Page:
There are many factors why Kevin Martin's transition with the Thunder has gone so smoothly. The biggest reason has been Martin himself — his talent, his knowledge, his commitment, his unselfishness, his demeanor.
And, perhaps above all else, his happiness. Good luck trying to wipe the smile off Martin's face.
“I've got an easy life right now,” said Martin, seemingly somewhat embarrassed to admit it.
Martin is averaging 16.0 points, shooting 93.3 percent from the free-throw line (second in the league) and 46.8 percent from 3-point range (sixth). Playing the role of OKC's top reserve, he is averaging 29.7 minutes on a team that owns the NBA's best record (19-4) and longest winning streak (10).
Not a bad start for a guy who joined his new teammates just five days before their season opener.
The Thunder obtained Martin, rookie guard Jeremy Lamb, two first-round draft picks and a second-round pick from the Houston Rockets in exchange for reigning Sixth Man of the Year James Harden, plus center Cole Aldrich, guard Daequan Cook and forward Lazar Hayward.
Harden averaged 16.8 points last season with the Thunder and Martin is just 0.8 behind that clip. In the scoring column, it's essentially a wash, which rarely occurs when you've just traded away a player who's a candidate for max money.
Harden quickly accepted a five-year, $80-million maximum deal with the Rockets. Martin is in the final year of a contract that pays him $12.94 million this season.
In his eight seasons, Martin's ability to get to the free-throw line has made him one of the NBA's most efficient players, scoring many points on few field-goal attempts.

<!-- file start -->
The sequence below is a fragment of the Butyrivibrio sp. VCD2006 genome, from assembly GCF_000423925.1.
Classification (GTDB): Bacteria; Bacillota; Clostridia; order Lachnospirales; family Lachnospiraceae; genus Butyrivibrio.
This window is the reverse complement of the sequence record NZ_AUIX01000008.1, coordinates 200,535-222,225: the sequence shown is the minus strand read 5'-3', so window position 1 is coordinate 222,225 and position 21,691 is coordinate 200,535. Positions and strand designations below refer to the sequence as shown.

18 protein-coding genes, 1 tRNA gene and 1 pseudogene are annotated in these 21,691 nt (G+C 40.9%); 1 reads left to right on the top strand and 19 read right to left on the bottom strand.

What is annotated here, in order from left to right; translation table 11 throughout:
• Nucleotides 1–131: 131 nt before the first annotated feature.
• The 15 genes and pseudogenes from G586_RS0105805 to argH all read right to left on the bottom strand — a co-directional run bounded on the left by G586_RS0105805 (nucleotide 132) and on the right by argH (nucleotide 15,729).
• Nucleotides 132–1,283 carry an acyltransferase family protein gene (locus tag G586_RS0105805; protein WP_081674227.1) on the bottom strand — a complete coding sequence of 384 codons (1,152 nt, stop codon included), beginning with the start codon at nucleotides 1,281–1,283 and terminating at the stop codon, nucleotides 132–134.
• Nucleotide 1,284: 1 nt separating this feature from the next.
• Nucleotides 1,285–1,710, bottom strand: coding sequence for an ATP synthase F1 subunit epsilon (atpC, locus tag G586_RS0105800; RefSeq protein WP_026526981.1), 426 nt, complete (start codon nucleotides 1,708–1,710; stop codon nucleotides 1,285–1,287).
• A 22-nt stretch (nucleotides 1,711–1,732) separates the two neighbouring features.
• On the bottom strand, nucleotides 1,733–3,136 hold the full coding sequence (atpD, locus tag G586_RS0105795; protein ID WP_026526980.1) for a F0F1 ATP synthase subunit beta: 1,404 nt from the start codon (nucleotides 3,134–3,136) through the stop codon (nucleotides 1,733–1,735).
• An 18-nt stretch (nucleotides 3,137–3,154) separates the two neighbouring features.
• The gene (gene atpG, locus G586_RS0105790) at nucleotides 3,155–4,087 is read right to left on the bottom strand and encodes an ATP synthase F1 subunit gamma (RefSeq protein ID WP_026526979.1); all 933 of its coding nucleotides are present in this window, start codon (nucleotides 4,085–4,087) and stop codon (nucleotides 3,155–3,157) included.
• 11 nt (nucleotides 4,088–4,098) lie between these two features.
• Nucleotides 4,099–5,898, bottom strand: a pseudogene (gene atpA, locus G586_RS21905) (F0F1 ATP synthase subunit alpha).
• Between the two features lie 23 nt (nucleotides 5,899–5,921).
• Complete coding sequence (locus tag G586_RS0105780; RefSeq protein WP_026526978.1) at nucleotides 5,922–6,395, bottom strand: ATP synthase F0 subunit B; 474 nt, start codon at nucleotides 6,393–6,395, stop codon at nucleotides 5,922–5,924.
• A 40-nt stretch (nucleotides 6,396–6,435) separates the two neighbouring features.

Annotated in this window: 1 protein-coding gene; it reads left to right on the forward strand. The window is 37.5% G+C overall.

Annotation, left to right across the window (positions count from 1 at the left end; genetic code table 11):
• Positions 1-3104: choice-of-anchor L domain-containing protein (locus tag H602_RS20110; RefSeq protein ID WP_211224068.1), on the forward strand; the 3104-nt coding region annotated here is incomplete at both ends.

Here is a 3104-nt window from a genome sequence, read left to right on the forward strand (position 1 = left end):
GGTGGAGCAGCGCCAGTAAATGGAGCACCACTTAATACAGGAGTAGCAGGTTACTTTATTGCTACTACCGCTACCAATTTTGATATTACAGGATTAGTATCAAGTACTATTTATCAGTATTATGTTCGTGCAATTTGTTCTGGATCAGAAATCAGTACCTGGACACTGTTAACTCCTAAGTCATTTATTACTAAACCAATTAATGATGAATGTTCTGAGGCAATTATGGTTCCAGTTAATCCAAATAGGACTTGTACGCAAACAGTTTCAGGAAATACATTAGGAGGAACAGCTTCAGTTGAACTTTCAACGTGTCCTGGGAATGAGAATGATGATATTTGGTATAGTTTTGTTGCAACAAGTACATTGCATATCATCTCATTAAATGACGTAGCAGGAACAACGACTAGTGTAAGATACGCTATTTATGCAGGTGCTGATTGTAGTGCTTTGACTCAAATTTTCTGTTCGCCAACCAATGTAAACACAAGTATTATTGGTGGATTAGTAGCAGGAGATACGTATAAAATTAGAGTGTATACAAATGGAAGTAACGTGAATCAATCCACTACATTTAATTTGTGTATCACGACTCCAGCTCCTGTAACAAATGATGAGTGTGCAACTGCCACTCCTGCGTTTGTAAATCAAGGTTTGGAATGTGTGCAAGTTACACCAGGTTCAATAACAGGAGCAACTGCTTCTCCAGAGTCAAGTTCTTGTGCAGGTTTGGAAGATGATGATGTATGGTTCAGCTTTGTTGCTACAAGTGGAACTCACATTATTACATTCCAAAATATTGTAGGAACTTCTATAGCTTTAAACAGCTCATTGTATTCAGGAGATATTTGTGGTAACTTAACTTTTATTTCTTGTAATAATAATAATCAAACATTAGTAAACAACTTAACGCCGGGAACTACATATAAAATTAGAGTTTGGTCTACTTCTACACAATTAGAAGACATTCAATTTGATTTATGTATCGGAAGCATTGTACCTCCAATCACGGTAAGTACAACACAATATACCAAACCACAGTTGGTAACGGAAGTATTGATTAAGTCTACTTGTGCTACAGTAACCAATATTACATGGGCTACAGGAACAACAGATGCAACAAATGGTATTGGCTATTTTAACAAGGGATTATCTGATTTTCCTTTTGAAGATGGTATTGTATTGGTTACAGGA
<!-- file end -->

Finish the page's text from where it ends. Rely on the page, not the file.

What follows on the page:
But while driving hard to the basket at 185 pounds, Martin took physical beatings with the Sacramento Kings (2004-10) and Rockets (2010-12) while being rewarded with just one playoff season (2005-06).
“I'm just enjoying life right now,” Martin said, “and my body's loving it.”
Obviously, Martin's new teammates and coach also played a role in his seamless entry. Opponents have left Martin in order to help out defenders doing their darndest to corral Kevin Durant and Russell Westbrook.
“They realize they've got to pick their poison on this team, especially if Russ is at the 1 (point guard), I'm at the 2 (shooting guard) and KD's at the 3 (small forward),” Martin said. “Sometimes they'll leave KD, which you don't want to do, and sometimes they'll leave me or Russ.”
What matters most, of course, is the bottom line — winning. After losing two of its first three games this season, OKC has since gone 18-2.
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